Rainbow Rowell loves fanfiction as much as you do

The night Rainbow Rowell discovered fanfiction, she was in distress, standing in the lobby of the movie theater following the final Harry Potter movie installment. Until this moment, she knew, “It’s okay, it’s okay, there’ll be more.” But now, there was no more Harry Potter. It was really and finally, over.

Further, she had made an important realization. “It dawned on me…” Rowell said during her San Diego Comic-Con panel, “I turned to my husband and said, ‘I think Harry is in love with Draco.’” He responded, “Yeah, you and the internet.” 

In the car on the way home from the theater, Rowell googled, “best Harry Draco fanfiction”, found her first fic, and never looked back. “Angels started singing,” she says of the moment.

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Two years later, Rowell published Fangirl, a YA novel about Cath, a young fanfiction writer struggling through her first year of college. In many ways, Rowell is a voice for fandom and fangirl culture. The similarities between her work and fanfiction are easy to spot — Rowell’s books (including Eleanor & Park, Attachments, and Landline) are relationship-heavy, focusing on the rich inner lives of her protagonists, their yearning, doubting, and loving. In short, her work is heavy on the feels. It’s no wonder she loves fanfiction, and fangirls love her.

Her upcoming book, Carry On (out October 6), is a spin-off of Fangirl, telling the love story between the fictional fantasy characters Simon and Baz, who Cath writes fanfiction about in Fangirl. Think of it as fictional fanfiction. A meta-take on fandom culture that humanizes fangirls in the popular eye in a way few other creators are currently doing.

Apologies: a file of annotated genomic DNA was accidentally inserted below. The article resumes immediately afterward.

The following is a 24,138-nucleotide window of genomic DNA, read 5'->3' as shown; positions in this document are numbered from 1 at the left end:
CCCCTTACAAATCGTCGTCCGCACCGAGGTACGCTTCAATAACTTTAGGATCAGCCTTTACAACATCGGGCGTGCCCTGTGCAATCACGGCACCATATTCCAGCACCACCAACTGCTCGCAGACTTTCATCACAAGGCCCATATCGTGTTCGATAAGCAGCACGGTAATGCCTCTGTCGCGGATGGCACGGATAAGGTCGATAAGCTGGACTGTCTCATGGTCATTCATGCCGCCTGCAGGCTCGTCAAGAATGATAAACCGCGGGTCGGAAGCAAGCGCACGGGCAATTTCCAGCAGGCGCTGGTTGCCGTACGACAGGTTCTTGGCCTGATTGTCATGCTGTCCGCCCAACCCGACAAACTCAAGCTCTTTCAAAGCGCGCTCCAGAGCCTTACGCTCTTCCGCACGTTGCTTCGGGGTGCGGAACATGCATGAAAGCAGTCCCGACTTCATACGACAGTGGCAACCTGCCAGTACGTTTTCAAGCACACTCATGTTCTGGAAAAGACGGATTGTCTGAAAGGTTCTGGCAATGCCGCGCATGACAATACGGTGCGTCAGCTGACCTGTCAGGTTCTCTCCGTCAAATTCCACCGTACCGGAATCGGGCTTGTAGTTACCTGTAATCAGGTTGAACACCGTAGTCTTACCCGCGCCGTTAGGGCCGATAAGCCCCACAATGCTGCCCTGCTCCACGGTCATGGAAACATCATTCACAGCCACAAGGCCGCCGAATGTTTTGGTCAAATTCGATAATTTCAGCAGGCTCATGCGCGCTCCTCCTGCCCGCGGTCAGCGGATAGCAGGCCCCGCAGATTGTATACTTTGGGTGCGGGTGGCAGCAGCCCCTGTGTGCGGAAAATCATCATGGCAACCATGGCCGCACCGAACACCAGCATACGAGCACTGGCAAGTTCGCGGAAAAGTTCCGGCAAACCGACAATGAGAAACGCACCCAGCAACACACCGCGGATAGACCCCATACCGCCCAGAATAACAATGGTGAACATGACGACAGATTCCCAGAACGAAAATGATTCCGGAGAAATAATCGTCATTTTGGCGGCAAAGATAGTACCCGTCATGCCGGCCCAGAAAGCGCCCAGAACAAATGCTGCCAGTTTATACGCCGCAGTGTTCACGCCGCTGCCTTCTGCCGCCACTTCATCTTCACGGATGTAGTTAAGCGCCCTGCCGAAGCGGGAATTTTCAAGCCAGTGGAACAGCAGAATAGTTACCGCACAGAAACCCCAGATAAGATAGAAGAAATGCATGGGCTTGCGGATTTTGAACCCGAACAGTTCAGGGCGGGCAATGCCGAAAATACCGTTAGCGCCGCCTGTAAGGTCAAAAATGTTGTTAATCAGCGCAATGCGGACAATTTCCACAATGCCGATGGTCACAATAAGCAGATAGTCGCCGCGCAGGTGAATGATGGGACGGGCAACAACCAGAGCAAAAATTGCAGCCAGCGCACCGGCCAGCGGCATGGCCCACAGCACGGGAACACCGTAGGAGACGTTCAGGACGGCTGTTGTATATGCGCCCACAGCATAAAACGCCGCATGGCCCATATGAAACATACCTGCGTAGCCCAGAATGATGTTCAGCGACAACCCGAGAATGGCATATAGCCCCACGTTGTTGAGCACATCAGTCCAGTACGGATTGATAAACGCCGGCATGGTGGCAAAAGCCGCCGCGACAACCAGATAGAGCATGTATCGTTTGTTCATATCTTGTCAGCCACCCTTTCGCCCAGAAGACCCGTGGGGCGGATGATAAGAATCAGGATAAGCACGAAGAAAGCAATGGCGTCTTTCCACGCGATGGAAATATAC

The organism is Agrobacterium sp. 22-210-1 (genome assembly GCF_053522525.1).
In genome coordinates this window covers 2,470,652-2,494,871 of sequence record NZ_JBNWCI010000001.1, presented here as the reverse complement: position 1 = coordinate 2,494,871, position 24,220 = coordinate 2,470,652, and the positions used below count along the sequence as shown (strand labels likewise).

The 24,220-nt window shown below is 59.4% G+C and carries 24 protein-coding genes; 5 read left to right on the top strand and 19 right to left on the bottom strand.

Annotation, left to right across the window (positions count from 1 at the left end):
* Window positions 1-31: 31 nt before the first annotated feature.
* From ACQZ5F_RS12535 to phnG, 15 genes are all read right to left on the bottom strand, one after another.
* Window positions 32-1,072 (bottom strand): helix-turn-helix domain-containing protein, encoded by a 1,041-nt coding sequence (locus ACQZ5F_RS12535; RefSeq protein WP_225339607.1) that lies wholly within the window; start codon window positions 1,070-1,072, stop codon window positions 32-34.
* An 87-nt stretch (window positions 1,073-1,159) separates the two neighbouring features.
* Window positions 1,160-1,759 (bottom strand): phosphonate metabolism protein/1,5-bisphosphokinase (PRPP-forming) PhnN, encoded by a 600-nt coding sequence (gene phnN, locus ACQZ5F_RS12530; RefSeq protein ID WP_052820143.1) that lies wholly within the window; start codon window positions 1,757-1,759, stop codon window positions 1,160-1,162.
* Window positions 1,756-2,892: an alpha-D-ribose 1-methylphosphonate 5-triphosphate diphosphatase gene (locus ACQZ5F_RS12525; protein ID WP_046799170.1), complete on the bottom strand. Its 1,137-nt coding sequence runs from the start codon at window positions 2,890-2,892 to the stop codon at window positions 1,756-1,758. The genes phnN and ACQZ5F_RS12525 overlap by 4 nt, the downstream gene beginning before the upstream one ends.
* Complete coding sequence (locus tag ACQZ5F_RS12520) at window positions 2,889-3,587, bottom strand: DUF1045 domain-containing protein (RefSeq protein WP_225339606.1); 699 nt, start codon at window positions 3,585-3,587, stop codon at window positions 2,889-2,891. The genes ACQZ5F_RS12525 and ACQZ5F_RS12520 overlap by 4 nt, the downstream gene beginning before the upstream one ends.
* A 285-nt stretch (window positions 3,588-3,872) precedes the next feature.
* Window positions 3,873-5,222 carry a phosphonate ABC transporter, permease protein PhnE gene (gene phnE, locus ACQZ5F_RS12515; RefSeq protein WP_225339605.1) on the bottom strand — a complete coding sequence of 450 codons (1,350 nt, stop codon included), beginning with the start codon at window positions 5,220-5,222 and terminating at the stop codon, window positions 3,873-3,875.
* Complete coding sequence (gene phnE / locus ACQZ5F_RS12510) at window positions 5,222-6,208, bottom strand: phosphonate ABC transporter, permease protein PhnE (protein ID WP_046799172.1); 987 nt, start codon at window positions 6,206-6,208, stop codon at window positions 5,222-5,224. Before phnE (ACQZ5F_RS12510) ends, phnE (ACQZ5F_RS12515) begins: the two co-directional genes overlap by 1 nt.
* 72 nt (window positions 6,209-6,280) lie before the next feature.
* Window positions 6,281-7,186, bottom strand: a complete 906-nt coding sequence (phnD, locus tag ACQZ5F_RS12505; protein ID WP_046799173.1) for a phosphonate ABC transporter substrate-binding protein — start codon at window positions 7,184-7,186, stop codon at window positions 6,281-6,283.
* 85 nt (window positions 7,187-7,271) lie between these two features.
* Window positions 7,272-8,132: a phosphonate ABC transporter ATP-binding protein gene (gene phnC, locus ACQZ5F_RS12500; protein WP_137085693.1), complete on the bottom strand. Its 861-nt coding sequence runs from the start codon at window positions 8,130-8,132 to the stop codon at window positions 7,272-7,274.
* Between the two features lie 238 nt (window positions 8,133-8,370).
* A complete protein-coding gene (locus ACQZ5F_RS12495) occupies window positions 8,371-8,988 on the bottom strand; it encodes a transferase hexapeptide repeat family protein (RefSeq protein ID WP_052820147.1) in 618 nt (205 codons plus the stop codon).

But despite being a longtime fan of science fiction and fantasy, Carry On will be Rowell's first genre work. Nervous at first about venturing into unknown territory, she says, "I spent hours researching dragons on the internet," before realizing, "wait a minute, I can do this, you just make things up"


One thing Rowell is an expert in, is the addictive, comforting qualities of fanfiction. “I fall into fandom when I’m having a hard time,” Rowell says at Comic-Con, finding it alleviating “to read the same people fall in love over and over again.” While she began reading Drarry fic (a relationship which Simon/Baz resembles closely), Rowell also cites a particular Johnlock fic she reads for comfort in difficult times. “I’ve read it many, many, many times,” she says.

Rowell says she wrote fanfiction when she was young, although she didn’t call it that at the time, instead she considered her self-insert stories that “weird stuff I didn’t want my mom to find.” Her early fandoms include Star Wars, where she was a very serious early fan of the movie series, even attending the inaugural Star Wars Celebration

Fanfiction, to Rowell, has alway been a way to extend the experience of a story. As she says, “I love this thing, how could I love it more?” Sometimes that’s about fixing problems that don’t work in the original, or finding ways to relate to it more. Or maybe it’s, “how could this ending be better?” And other times, it’s just about love.

“Sometimes a detective needs a doctor,” she says with a smile.

Don’t be so sure, Rainbow.